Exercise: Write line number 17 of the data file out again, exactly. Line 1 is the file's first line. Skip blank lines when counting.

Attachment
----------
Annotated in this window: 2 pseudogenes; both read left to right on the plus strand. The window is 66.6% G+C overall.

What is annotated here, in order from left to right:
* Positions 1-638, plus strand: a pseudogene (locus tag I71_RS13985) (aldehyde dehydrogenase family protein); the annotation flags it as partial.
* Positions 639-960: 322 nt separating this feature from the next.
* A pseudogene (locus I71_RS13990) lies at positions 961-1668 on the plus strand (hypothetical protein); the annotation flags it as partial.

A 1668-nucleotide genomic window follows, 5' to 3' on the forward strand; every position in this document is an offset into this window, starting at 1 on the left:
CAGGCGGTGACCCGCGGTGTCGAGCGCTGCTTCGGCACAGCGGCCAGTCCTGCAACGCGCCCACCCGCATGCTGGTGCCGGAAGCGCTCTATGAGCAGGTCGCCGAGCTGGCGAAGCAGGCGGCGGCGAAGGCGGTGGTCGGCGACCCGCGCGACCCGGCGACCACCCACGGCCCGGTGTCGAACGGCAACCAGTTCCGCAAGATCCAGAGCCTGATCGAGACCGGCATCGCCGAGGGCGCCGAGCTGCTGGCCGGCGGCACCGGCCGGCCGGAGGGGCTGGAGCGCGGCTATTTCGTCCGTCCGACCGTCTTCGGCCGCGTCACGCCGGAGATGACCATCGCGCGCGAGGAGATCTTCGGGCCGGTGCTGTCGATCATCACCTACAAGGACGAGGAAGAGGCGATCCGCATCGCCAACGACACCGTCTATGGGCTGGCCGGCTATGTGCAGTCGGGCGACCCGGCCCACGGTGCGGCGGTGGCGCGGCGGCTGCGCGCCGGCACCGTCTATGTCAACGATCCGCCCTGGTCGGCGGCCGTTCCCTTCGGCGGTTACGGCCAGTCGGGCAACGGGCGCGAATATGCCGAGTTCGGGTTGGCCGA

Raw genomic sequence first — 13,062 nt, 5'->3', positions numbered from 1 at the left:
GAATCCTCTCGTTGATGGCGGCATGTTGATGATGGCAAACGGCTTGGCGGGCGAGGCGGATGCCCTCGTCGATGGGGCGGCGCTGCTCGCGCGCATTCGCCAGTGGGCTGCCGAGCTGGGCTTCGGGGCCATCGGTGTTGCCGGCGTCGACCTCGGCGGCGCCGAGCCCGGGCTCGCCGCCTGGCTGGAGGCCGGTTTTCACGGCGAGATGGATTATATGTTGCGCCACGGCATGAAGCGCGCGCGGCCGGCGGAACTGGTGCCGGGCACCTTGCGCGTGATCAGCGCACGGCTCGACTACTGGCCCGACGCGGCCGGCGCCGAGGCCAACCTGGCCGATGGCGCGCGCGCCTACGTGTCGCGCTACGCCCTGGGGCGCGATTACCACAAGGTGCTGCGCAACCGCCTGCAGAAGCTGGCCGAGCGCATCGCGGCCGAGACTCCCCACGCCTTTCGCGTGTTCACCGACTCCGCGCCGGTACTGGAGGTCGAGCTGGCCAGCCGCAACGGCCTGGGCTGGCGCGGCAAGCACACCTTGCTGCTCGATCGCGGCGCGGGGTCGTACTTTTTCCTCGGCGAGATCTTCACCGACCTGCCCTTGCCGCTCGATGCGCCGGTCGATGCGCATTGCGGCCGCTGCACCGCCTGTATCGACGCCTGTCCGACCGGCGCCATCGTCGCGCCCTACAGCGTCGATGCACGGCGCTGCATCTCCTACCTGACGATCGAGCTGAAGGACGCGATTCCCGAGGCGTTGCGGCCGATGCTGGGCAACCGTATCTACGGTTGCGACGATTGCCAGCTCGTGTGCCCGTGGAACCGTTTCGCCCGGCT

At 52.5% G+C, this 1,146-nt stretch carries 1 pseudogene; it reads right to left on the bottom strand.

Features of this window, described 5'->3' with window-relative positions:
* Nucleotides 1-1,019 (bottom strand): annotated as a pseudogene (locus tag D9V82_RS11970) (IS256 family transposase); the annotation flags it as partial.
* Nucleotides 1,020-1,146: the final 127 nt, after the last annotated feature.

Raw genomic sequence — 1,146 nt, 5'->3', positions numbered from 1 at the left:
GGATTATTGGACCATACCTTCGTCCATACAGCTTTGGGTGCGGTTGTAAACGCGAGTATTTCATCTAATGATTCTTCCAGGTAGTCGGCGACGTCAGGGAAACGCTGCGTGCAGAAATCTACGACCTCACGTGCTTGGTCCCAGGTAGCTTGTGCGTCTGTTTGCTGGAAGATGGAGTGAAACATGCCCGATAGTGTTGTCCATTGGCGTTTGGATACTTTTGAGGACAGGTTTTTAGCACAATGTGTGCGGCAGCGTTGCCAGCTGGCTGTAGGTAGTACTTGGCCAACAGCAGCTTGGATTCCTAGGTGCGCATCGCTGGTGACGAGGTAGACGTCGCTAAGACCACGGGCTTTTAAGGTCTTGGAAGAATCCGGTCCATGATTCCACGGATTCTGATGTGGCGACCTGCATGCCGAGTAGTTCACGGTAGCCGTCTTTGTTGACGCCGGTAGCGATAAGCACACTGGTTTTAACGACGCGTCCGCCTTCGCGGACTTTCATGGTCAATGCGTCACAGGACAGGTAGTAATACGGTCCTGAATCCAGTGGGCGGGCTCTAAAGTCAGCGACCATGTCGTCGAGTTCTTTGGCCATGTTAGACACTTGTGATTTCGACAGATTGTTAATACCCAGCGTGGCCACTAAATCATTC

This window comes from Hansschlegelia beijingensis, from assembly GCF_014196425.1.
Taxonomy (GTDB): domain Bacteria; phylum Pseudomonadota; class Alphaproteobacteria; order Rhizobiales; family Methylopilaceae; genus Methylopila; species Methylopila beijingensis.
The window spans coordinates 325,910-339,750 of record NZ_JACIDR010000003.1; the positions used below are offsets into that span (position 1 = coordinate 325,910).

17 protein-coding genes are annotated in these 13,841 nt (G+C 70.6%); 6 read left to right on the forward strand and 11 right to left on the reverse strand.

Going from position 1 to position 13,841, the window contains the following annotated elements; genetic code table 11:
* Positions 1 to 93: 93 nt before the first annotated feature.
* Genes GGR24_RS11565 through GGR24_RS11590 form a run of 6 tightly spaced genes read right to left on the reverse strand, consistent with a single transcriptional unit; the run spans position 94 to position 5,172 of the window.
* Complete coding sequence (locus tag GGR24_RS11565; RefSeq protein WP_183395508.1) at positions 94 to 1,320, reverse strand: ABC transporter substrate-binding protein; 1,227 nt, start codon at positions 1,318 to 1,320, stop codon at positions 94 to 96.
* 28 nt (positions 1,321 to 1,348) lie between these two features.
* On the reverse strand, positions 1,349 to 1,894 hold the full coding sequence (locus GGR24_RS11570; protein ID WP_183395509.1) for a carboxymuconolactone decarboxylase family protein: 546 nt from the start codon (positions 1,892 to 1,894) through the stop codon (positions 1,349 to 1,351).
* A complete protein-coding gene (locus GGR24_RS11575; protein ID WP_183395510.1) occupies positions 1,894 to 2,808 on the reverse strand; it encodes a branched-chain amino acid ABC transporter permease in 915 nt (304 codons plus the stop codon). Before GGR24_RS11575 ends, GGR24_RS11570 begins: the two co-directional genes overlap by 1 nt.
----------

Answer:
Taxonomy (GTDB): domain Bacteria; phylum Pseudomonadota; class Alphaproteobacteria; order Rhizobiales; family Methylopilaceae; genus Methylopila; species Methylopila beijingensis.